Diamond Buying 101 Part 3 - Carat
When looking to buy a diamond for any reason, be it for a present, special occasion or just to show someone your appreciation, you will be quickly immersed in the world of numbers and letters that indicate a diamond's value. To help decipher some of these things I'm going to explain how diamonds are valued in the industry and what you should be looking for.
Firstly, what you should be looking for is what you can afford. Diamonds are amazing creations of nature and will always be held in high regard but you should never go overboard just to get 1 grade higher or something because the salesperson is pushing it on you. From my experience in the jewellery industry basically any salesperson will either be on commission or some kind of bonus system that will provide them a benefit for trying to upsell you. Resist their pressure and buy exactly what you know you can afford. A good jeweller will always be able to work with essentially any budget to find or create a beautiful piece of jewellery for any occasion.
When looking for a piece of diamond jewellery you may have heard of the 4Cs which are Cut, Clarity, Carat and Colour. The 4Cs have been around for many years and have become the standard on how we grade and buy diamonds and depending on the region of the world or who you are buying the diamond from there are a variety of systems to use when grading by these criteria. Nowadays however, I believe there should be 5Cs though with the emergence of origin tracking and lab created diamonds. The last C should be Creation (AKA origin).
The carat of a stone is one of the easiest for people to understand. Not to be confused with the word "karat", which refers to the fineness of gold in a piece of jewellery, the carat is a measurement of weight and is an industry wide used measurement. There used to be other measurements of weight, such as grains, that were used, however, they have mostly been discontinued. If they are still being used then it's usually for specific purposes, like describing weight in pearls.
The term carat is usually abbreviated to "ct" and described 1/5th of a gram as a unit of measurement which means that a 1.00 ct diamond weighs 0.2 g or 200 mg. Carats should be measured accurately to two decimals. These decimal numbers are sometimes referred to as "points". One "point" is equal to one hundredth of a carat (0.01 ct) so a 10-point diamond would weigh 0.10 ct.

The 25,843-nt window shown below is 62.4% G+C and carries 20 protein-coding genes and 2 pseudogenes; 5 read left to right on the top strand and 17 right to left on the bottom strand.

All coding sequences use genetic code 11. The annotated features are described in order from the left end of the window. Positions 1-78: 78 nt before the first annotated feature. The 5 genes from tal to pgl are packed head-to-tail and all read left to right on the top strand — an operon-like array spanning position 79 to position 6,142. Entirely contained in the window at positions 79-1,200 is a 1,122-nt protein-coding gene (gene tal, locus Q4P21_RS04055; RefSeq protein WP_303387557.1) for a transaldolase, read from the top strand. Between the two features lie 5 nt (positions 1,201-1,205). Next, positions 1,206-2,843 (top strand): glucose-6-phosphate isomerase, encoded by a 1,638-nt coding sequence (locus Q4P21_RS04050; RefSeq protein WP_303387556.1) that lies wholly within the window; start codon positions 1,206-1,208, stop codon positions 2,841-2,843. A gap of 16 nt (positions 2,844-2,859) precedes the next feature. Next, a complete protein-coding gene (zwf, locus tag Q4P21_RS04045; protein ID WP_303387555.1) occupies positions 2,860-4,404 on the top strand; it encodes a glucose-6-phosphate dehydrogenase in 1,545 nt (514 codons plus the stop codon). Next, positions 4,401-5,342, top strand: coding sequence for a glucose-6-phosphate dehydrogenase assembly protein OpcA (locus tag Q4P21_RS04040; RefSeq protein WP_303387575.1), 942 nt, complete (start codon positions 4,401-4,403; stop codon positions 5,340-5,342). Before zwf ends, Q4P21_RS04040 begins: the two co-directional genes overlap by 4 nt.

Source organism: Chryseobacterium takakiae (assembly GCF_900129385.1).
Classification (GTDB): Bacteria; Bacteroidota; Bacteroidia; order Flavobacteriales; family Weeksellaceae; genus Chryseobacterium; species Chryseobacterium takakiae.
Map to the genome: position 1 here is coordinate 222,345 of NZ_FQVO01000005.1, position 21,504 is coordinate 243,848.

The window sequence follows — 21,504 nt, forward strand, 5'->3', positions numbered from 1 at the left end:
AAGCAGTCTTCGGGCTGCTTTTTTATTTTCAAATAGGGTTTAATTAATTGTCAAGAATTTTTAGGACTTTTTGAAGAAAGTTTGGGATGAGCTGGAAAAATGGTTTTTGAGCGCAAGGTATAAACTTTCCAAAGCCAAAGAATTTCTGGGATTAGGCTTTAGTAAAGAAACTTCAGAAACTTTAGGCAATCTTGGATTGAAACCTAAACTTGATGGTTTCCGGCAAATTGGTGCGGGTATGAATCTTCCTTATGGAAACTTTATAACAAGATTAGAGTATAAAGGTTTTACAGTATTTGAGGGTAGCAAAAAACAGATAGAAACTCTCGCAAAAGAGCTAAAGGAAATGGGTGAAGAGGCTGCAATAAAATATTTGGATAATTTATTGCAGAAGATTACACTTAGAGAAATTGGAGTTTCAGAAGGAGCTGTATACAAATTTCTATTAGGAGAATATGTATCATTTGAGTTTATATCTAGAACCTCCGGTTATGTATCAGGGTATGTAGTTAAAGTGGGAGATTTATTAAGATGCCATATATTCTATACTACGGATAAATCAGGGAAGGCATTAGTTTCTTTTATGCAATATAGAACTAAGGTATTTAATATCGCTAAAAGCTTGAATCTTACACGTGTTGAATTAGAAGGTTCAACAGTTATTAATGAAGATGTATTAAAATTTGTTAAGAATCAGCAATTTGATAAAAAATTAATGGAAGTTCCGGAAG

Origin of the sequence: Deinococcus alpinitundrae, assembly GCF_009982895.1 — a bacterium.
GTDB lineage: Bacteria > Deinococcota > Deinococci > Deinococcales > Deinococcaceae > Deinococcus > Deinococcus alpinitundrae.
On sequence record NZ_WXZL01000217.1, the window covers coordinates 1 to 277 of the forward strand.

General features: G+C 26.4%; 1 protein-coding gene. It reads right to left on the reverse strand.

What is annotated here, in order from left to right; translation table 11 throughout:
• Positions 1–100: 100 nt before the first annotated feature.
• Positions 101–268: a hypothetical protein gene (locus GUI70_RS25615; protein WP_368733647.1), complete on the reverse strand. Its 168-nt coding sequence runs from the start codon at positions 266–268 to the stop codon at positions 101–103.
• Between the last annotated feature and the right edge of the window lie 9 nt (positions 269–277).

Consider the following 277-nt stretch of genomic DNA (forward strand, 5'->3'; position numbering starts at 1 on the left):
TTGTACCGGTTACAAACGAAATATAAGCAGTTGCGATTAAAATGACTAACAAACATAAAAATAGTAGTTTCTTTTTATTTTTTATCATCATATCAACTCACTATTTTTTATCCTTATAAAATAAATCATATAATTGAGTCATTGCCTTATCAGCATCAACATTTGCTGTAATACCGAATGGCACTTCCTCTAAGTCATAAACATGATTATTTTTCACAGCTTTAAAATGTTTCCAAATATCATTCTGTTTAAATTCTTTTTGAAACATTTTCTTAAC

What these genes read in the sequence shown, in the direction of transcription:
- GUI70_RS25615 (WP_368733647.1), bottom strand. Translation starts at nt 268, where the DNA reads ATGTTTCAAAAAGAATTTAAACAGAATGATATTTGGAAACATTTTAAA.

Another term you may come across when dealing with the weight is carat total weight sometimes abbreviated to "cttw". This is just taking the total weight of all diamonds on the piece of jewellery and adding them up. A lot of the time when you're shopping, retailers will separate the center stone and then give you the total weight including the center stone. For example, you might look at a ring and be told the center stone is 0.50 ct and the ring has 1.25 cttw which means that all the accent or side diamonds will total 0.75 carats.
The above chart has some more common diamond sizes and shapes in mm and the corresponding approximate carat weight you would expect for that size. The PDF version below can be printed out for accurate measurements to give you an idea what size the stone will look like. There will always be a slight variation depending on how the stone is cut that will adjust the carat weights shown here but this gives a good rough idea of what size you would expect for the shape and size of the stones shown.
One other thing to know about the diamond industry, there are specific price points if you were looking for a diamond to put into a custom ring. A diamond weighing around 0.90 ct will be much less than a 1.00 ct diamond and depending on how it's cut can look very similar to each other in physical size so it might be better to go with a slightly smaller or odd weight instead of going for the more common 0.25, 0.33, 0.50 or 0.75 carat diamonds. The best way to find a diamond like this is to talk to a reputable jeweller or diamond dealer. Explain what your budget is and they should be able to find a stone that will be the best value for a similar size look.
One option if you are trying to get a lot of sparkle and shine, but at a lower budget, is to look for stones that are many small diamonds or set in specific mounts, like illusion settings, that mimic larger diamonds or make the diamonds look bigger than they are. A ring with a lot of smaller diamonds with 1 cttw is much less expensive than a ring with a single 1 ct diamond.
When you're shopping for a diamond, make sure that you keep your budget in mind and don't overspend on a bigger diamond when you can get almost the same look for less if you have a knowledgeable diamond dealer or salesperson. Carat weight does affect the price of stones but it shouldn't be the main thing you're looking at. Usually, it's better to spend the money on a quality stone rather than a big one, but in the end, it's a personal choice that you'll have to make based your budget and style.
If you are interested in getting your diamond appraised or even just graded or verified then visit us at 1612 Lasalle Blvd in Sudbury, Ontario, right next to Red Lobster and across from the Part Source. You can also contact us by email at firstname.lastname@example.org or by phone at (705) 222-1221.
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